It’s simply not true that humanism is singling out elevated intelligence or perceptive capacity as a distinguishing feature – if that was the case, then young children or those unfortunate enough to suffer from severe mental retardation would scarcely qualify for membership of this exclusive ‘club’. All the while, scientific papers are constantly flooding in demonstrating the remarkable cognitive ability and advanced social skills of non-human apes (the fact that Bonobo Chimpanzees have been documented to respond to linguistically-complex commands, for instance, or that Orangutans in natural groups are known to develop distinct auditory communication mechanisms alien to outside individuals). The pathetic response of humanists and the religious alike is to pull the wool over their own eyes by constructing thin lines in the sand. It just won’t do.
This impoverished speciesism promoted in humanistic philosophy simply cannot be justified — it’s 150 years since Darwin blew religious vindications for its practice out of the water by elucidating our place in the grander scheme of things. As Richard Dawkins points out, it’s just a matter of taxonomic convenience that every intermediate form connecting H. sapiens with chimpanzees has subsequently died out – there was no particular reason that it had to have happened; and every ancestor from which you and I are descended right back to the common branching point could have interbred with its immediate descendents and ascendants.
Like Dawkins (see here ), I long for the day when a spanner is thrown in the works and the speciesists have their convenient little worldview confronted with something like a human-chimpanzee hybrid, although perhaps not for the mental welfare of the individual concerned. (I should point out that Dawkins, despite championing this anti-speciesist worldview evident throughout his brilliant ‘Ancestor’s Tale’ and other works, did not join his colleague Singer in refusing to sign the aforementioned manifesto, much to my disappointment.)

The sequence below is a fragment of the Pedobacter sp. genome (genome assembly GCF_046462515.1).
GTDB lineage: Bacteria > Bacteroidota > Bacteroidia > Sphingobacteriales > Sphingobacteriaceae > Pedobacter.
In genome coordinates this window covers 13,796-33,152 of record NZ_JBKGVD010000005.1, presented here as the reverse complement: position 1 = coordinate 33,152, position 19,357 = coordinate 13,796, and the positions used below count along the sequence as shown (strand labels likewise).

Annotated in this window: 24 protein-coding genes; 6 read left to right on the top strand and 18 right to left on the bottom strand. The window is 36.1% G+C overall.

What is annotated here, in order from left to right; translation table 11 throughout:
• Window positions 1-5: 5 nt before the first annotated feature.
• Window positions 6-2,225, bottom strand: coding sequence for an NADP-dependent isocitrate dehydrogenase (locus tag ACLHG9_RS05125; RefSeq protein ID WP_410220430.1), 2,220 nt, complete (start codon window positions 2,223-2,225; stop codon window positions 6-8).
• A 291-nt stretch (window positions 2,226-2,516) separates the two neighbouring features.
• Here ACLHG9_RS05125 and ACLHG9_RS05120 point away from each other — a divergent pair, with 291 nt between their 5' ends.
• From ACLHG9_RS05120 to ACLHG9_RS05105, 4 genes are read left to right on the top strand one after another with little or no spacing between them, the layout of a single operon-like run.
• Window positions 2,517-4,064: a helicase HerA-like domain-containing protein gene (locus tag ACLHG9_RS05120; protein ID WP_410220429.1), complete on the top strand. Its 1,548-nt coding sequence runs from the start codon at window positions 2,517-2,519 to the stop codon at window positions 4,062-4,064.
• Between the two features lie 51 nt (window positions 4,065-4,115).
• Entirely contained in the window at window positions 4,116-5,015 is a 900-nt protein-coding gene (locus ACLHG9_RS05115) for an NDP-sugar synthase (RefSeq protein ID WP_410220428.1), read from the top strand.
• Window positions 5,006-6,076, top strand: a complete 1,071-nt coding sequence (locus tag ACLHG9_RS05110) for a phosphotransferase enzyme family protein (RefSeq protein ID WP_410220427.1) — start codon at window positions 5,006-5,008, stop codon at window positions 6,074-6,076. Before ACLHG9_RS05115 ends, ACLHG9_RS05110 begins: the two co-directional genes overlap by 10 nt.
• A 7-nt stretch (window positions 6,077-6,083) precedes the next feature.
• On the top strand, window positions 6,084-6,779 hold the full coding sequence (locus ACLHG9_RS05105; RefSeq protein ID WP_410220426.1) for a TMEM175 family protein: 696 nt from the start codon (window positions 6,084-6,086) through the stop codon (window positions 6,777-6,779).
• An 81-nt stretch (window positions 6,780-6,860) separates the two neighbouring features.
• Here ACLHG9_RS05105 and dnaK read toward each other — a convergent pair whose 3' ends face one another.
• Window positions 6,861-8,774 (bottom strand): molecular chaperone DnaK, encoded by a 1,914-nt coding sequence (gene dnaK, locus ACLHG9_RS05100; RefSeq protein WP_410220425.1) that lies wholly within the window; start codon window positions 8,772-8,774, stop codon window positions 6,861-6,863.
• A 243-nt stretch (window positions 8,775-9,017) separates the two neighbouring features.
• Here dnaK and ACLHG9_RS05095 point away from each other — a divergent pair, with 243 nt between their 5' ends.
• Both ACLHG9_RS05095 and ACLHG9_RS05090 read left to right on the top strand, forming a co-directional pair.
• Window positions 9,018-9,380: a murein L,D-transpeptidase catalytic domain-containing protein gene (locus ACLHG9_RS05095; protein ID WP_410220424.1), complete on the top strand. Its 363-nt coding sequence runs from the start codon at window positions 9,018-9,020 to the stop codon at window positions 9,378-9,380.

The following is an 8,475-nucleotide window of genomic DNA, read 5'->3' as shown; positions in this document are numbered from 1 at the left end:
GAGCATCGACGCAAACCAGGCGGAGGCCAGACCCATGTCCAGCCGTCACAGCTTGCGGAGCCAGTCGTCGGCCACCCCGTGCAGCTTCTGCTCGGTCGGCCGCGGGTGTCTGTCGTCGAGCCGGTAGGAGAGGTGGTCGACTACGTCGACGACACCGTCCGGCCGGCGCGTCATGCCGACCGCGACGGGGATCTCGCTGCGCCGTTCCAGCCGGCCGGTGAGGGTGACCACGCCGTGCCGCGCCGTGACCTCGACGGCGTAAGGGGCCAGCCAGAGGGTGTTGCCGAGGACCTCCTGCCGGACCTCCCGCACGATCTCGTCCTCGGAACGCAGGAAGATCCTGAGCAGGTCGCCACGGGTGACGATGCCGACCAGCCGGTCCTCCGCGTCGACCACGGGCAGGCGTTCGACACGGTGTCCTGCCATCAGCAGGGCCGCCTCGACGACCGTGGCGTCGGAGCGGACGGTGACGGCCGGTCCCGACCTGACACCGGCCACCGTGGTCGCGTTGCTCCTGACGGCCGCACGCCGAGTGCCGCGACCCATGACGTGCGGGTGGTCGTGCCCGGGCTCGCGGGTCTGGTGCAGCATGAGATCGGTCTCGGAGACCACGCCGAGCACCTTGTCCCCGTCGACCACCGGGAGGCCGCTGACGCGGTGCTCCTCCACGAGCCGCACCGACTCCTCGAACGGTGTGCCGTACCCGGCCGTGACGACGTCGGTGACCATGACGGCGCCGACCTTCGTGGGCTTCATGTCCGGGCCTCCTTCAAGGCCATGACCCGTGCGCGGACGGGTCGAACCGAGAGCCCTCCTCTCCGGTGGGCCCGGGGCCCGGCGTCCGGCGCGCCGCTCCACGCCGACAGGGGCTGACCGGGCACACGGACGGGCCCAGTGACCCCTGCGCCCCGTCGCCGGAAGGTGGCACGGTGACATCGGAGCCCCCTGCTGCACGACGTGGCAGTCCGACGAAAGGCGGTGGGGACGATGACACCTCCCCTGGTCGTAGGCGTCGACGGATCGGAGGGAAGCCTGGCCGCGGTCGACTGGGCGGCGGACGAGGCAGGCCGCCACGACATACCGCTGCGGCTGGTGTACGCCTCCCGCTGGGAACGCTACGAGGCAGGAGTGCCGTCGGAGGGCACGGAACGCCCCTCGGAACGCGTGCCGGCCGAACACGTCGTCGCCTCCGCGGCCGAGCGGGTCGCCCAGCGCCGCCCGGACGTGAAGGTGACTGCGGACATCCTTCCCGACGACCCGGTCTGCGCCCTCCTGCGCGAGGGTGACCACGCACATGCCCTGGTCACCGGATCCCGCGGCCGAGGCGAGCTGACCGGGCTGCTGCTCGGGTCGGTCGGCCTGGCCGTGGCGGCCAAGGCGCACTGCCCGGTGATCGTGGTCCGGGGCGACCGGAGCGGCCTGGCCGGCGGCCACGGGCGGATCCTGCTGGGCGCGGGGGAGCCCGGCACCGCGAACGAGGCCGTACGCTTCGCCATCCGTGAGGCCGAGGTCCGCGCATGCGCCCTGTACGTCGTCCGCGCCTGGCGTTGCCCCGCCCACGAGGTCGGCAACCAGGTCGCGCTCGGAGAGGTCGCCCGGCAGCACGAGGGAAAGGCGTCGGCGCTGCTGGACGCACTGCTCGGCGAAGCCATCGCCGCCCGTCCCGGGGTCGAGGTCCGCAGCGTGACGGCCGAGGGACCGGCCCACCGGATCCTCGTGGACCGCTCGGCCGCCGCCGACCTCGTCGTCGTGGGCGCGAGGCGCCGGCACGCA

Put simply, the tenets of humanism do not represent a radical departure from those of any major religion. It establishes itself on the same fallacies, the same baseless assumptions, and strives for a society modelled in essentially the same manner; with the caveat of not demanding god’s existence or worship. In this sense, it may actually be a more sinister and less consistent worldview – here are supposed naturalists and empiricists modelling their ethics on pseudoscientific claims while simultaneously derogating such acts: the first item on the aforementioned manifesto states that “Knowledge of the world is derived by observation, experimentation, and rational analysis”.
Because of the fact that documents such as the AHA’s manifesto concurrently pledge “participation in the service of humane ideals”, outspoken rejection of the conceited elements of its philosophy tends to result the misconception (being a cynic, I have to fight the urge to suggest that it’s actually an eagerness to assume) that the rejecter does not align his or herself with any such aspirations; that we are positively ‘inhumane’ in our outlook, as it were. (I can’t help but notice a curious parallel here with the so-called “pro-life” movement.) On the contrary, as the German philosopher Martin Heidegger was quick to point out when challenged, “opposition to humanism does not mean that my thinking aligns itself against the humane and advocates the inhuman, nor that it promotes the inhumane and depreciates the dignity of man … humanism is opposed because it does not set the ‘humanitas’ of man high enough.” What’s needed is a paradigm shift, not a fudged compromise.
by Adam Dinan